FieldTest is one of 80 companies chosen by VentureBeat to launch at the DEMO Fall 2011 event taking place this week in Silicon Valley. After our selection, the companies pay a fee to present. Our coverage of them remains objective.
If you’re not a developer, but you’ve got a great idea for a mobile app that you need to communicate to developers, investors and beta testers, FieldTest can solve your problems quickly and easily.
FieldTest allows you to upload images — paper sketches, wireframes, beautifully illustrated mock-ups — then designate interactions, touch hotspots and more to create a functioning application for testing and demos.
FieldTest is web-based, so there’s no software to download; just sign up and get to work on your world-changing mobile app.
Here’s our onsite interview with FieldTest co-founder Juan Sanchez:
“We kept seeing designers running into issues with their designs, like fonts being too small, colors not being right, tap areas being too small or critical views of an application missing,” Sanchez told VentureBeat in a previous exchange. “Additionally, a lot of time was being used trying to communicate an idea to developers, clients and potential users.”
Sanchez said his team created FieldTest so designers and other non-technical people could validate their ideas and get feedback as quickly as possible — and so developers didn’t have to waste time on throwaway code due to inadequate communication or changing app concepts. “Many people start their projects with images, so we’re hoping that layering interactions on top very quickly will help save people from a ton of headaches down the road,” he said.
Here’s a demonstration of how FieldTest works:
While the FieldTest team initially set out to build a tool for designers, it soon discovered that other people such as developers, entrepreneurs, and project managers wanted to use it. Designers are using the site as intended, but developers are also making and using the prototypes as a reference while in development.
“A developer will have the FieldTest prototype preview up right next to Xcode to make sure he’s accurately representing the vision of the designer,” said Sanchez.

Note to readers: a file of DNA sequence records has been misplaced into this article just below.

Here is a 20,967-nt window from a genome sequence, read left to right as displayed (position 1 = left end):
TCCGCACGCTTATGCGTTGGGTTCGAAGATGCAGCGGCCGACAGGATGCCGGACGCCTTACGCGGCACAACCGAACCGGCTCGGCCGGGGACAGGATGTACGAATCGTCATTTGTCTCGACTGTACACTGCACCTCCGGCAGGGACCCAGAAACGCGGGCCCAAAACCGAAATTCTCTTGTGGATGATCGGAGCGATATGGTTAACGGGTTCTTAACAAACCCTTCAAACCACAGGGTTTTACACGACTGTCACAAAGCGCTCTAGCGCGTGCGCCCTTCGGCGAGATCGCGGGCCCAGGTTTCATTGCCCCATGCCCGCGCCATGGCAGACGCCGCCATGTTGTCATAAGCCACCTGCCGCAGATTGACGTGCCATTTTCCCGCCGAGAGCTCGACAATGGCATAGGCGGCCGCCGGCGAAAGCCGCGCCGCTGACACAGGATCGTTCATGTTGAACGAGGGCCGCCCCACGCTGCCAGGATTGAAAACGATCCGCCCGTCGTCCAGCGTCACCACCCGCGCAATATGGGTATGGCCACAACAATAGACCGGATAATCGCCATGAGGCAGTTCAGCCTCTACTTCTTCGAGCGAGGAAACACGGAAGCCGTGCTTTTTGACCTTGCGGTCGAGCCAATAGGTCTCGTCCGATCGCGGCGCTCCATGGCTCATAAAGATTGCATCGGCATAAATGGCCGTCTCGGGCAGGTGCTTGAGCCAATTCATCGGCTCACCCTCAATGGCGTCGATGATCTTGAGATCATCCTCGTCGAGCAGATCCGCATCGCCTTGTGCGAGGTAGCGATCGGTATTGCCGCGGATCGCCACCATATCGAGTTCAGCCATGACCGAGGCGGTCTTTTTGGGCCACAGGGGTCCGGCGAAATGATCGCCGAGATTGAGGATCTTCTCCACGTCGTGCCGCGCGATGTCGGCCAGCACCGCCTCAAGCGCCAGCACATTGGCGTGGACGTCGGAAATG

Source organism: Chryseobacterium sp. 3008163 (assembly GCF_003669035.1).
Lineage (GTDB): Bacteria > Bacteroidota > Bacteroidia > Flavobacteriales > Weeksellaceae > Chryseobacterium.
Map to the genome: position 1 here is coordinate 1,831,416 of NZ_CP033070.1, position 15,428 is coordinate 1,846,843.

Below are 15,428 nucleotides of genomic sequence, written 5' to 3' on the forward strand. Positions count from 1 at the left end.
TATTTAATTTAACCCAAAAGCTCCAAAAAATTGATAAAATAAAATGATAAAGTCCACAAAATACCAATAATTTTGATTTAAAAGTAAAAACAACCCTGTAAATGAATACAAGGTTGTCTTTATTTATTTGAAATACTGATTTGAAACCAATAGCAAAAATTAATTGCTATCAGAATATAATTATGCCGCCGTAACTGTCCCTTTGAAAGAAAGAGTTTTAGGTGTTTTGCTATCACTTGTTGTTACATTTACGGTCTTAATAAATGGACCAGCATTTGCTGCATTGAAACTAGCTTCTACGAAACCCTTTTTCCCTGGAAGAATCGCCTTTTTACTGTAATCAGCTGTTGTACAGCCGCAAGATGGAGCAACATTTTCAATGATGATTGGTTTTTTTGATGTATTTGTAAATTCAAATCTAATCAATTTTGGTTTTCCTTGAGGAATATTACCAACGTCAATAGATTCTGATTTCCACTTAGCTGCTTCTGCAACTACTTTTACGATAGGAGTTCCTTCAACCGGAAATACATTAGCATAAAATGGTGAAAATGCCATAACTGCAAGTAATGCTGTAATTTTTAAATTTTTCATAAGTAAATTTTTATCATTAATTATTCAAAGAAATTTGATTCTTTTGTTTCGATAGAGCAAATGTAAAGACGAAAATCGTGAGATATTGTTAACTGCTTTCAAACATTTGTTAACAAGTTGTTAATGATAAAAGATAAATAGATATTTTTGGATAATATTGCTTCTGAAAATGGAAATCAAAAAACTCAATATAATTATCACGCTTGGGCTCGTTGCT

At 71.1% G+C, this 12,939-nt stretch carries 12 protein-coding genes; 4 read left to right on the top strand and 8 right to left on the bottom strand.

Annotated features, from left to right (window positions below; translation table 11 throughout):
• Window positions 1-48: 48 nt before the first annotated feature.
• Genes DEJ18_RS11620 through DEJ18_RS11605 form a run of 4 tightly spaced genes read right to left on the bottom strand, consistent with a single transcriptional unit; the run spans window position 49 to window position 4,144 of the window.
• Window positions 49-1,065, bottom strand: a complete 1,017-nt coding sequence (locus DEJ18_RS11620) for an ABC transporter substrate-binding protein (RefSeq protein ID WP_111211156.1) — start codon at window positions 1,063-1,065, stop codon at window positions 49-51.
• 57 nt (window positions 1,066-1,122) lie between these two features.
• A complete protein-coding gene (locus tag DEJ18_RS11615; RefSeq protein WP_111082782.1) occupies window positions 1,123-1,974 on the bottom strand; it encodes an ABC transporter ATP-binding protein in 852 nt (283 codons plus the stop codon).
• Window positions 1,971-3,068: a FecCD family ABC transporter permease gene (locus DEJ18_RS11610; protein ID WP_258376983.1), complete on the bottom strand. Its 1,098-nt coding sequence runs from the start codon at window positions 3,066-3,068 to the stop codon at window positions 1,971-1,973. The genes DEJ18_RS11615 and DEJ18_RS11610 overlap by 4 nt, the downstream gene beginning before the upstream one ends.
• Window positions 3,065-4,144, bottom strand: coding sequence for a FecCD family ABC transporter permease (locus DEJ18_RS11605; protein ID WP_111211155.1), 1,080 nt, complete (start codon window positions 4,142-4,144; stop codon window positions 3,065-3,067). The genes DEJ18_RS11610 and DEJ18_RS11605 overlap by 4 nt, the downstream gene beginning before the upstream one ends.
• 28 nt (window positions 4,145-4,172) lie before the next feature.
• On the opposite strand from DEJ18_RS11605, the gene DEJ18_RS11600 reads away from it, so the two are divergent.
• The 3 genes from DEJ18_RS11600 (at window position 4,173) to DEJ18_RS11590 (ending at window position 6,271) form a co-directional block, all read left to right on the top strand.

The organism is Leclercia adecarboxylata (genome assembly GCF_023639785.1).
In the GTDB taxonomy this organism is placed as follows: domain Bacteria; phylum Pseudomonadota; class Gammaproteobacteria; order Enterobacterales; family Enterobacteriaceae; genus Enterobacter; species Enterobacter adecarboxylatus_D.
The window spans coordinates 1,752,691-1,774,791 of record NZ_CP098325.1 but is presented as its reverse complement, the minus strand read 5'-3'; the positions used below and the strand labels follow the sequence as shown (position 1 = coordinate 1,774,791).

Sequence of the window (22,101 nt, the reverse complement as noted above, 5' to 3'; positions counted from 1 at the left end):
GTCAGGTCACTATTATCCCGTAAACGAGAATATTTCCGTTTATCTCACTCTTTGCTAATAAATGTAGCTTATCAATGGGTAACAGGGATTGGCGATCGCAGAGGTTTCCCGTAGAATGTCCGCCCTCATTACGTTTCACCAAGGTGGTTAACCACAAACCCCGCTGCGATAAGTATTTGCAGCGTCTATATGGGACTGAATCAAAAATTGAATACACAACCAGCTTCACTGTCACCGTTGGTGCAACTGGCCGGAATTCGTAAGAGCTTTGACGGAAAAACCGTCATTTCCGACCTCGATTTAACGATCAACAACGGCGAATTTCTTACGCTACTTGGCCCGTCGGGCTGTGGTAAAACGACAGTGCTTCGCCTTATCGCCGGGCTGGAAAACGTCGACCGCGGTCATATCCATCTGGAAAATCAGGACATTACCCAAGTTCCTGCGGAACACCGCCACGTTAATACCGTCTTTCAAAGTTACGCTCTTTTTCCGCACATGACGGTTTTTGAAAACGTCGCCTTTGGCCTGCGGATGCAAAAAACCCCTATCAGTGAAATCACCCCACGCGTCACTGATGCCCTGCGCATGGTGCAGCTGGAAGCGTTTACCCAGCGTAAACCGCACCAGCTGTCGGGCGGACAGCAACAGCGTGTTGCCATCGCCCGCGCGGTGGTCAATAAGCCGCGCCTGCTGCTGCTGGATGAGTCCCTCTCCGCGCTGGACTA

Sanchez also told us that he’s seen visionaries using FieldTest to capture and communicate their rough ideas via sketches, then taking the prototype to others to see if their idea is worth pursuing. In some cases, entrepreneurs have even used FieldTest to show off their ideas to potential investors.
Project managers are using FieldTest to capture requirements from whiteboard and brainstorming sessions. The prototypes enable them to get feedback from clients and other decision-makers within minutes.
In a world glutted with mobile apps that are released early and iterated upon frequently, Sanchez thinks FieldTest can change the landscape in a way that benefits both app developers and end users.
“Nearly 20,000 applications are being submitted to app stores every month, but a ton of them could benefit from getting feedback early on,” he told us. “There are some experiences that are just plain unusable and for many, that’s unexpected… I think we could all benefit from having well designed mobile user experiences.”
Sanchez also points out that some of the most socially sustaining institutions, including medicine, education and finance, are being transformed by mobile technologies. “If we can assist someone in making an application better in a way that assists or changes a person’s world in any way, big or small, I think we’ve succeeded,” he said.
The FiledTest app is currently in private beta. During DEMO, the company will launch a public beta that includes an iPhone app, collaboration features and other features that go beyond the prototyping phase. The team is passively seeking funding but said building out FieldTest and its feature set is its main focus right now.
Image courtesy of goincase.
VB's research team is studying web-personalization... Chime in here, and we’ll share the results.